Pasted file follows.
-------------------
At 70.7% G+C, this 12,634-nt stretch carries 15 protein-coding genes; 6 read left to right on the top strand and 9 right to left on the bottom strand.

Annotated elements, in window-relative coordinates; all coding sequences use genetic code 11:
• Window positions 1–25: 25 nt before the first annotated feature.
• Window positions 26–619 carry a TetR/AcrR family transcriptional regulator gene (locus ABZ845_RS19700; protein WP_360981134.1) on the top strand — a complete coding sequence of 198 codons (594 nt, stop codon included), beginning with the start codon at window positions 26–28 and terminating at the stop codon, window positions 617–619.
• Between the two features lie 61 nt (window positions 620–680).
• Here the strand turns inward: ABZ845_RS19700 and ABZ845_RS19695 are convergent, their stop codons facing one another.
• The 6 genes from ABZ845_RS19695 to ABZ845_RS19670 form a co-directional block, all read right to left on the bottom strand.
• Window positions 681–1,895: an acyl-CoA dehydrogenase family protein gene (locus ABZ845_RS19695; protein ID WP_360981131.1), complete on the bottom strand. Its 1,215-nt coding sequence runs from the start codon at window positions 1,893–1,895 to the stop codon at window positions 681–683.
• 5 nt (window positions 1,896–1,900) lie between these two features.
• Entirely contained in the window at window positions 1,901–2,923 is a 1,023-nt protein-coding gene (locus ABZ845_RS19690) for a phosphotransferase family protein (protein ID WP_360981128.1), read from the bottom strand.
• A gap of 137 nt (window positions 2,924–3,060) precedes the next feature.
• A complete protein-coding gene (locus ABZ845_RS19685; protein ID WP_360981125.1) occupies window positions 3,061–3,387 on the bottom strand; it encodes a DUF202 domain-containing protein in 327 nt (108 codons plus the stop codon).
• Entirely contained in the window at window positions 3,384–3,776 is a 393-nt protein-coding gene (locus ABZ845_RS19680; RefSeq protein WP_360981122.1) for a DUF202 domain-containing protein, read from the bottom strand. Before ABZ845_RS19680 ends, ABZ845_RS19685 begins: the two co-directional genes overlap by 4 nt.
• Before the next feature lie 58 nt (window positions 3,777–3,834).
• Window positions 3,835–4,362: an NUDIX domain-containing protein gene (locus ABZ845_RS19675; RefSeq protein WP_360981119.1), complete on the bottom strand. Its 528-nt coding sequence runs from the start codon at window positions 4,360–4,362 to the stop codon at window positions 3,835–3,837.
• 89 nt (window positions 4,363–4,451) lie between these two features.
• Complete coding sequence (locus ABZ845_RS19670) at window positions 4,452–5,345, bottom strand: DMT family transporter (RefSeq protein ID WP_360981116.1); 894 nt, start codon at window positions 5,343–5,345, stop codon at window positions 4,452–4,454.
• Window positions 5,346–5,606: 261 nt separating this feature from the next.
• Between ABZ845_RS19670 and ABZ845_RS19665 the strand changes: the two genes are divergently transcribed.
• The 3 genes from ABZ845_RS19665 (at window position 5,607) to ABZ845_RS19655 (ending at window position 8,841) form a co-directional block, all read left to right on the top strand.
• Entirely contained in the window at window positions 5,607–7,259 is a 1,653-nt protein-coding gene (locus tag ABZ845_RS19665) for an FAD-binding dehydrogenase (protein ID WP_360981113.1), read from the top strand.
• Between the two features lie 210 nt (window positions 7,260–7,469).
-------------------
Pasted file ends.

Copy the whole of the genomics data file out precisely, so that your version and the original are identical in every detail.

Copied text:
At 70.7% G+C, this 12,634-nt stretch carries 15 protein-coding genes; 6 read left to right on the top strand and 9 right to left on the bottom strand.

Annotated elements, in window-relative coordinates; all coding sequences use genetic code 11:
• Window positions 1–25: 25 nt before the first annotated feature.
• Window positions 26–619 carry a TetR/AcrR family transcriptional regulator gene (locus ABZ845_RS19700; protein WP_360981134.1) on the top strand — a complete coding sequence of 198 codons (594 nt, stop codon included), beginning with the start codon at window positions 26–28 and terminating at the stop codon, window positions 617–619.
• Between the two features lie 61 nt (window positions 620–680).
• Here the strand turns inward: ABZ845_RS19700 and ABZ845_RS19695 are convergent, their stop codons facing one another.
• The 6 genes from ABZ845_RS19695 to ABZ845_RS19670 form a co-directional block, all read right to left on the bottom strand.
• Window positions 681–1,895: an acyl-CoA dehydrogenase family protein gene (locus ABZ845_RS19695; protein ID WP_360981131.1), complete on the bottom strand. Its 1,215-nt coding sequence runs from the start codon at window positions 1,893–1,895 to the stop codon at window positions 681–683.
• 5 nt (window positions 1,896–1,900) lie between these two features.
• Entirely contained in the window at window positions 1,901–2,923 is a 1,023-nt protein-coding gene (locus ABZ845_RS19690) for a phosphotransferase family protein (protein ID WP_360981128.1), read from the bottom strand.
• A gap of 137 nt (window positions 2,924–3,060) precedes the next feature.
• A complete protein-coding gene (locus ABZ845_RS19685; protein ID WP_360981125.1) occupies window positions 3,061–3,387 on the bottom strand; it encodes a DUF202 domain-containing protein in 327 nt (108 codons plus the stop codon).
• Entirely contained in the window at window positions 3,384–3,776 is a 393-nt protein-coding gene (locus ABZ845_RS19680; RefSeq protein WP_360981122.1) for a DUF202 domain-containing protein, read from the bottom strand. Before ABZ845_RS19680 ends, ABZ845_RS19685 begins: the two co-directional genes overlap by 4 nt.
• Before the next feature lie 58 nt (window positions 3,777–3,834).
• Window positions 3,835–4,362: an NUDIX domain-containing protein gene (locus ABZ845_RS19675; RefSeq protein WP_360981119.1), complete on the bottom strand. Its 528-nt coding sequence runs from the start codon at window positions 4,360–4,362 to the stop codon at window positions 3,835–3,837.
• 89 nt (window positions 4,363–4,451) lie between these two features.
• Complete coding sequence (locus ABZ845_RS19670) at window positions 4,452–5,345, bottom strand: DMT family transporter (RefSeq protein ID WP_360981116.1); 894 nt, start codon at window positions 5,343–5,345, stop codon at window positions 4,452–4,454.
• Window positions 5,346–5,606: 261 nt separating this feature from the next.
• Between ABZ845_RS19670 and ABZ845_RS19665 the strand changes: the two genes are divergently transcribed.
• The 3 genes from ABZ845_RS19665 (at window position 5,607) to ABZ845_RS19655 (ending at window position 8,841) form a co-directional block, all read left to right on the top strand.
• Entirely contained in the window at window positions 5,607–7,259 is a 1,653-nt protein-coding gene (locus tag ABZ845_RS19665) for an FAD-binding dehydrogenase (protein ID WP_360981113.1), read from the top strand.
• Between the two features lie 210 nt (window positions 7,260–7,469).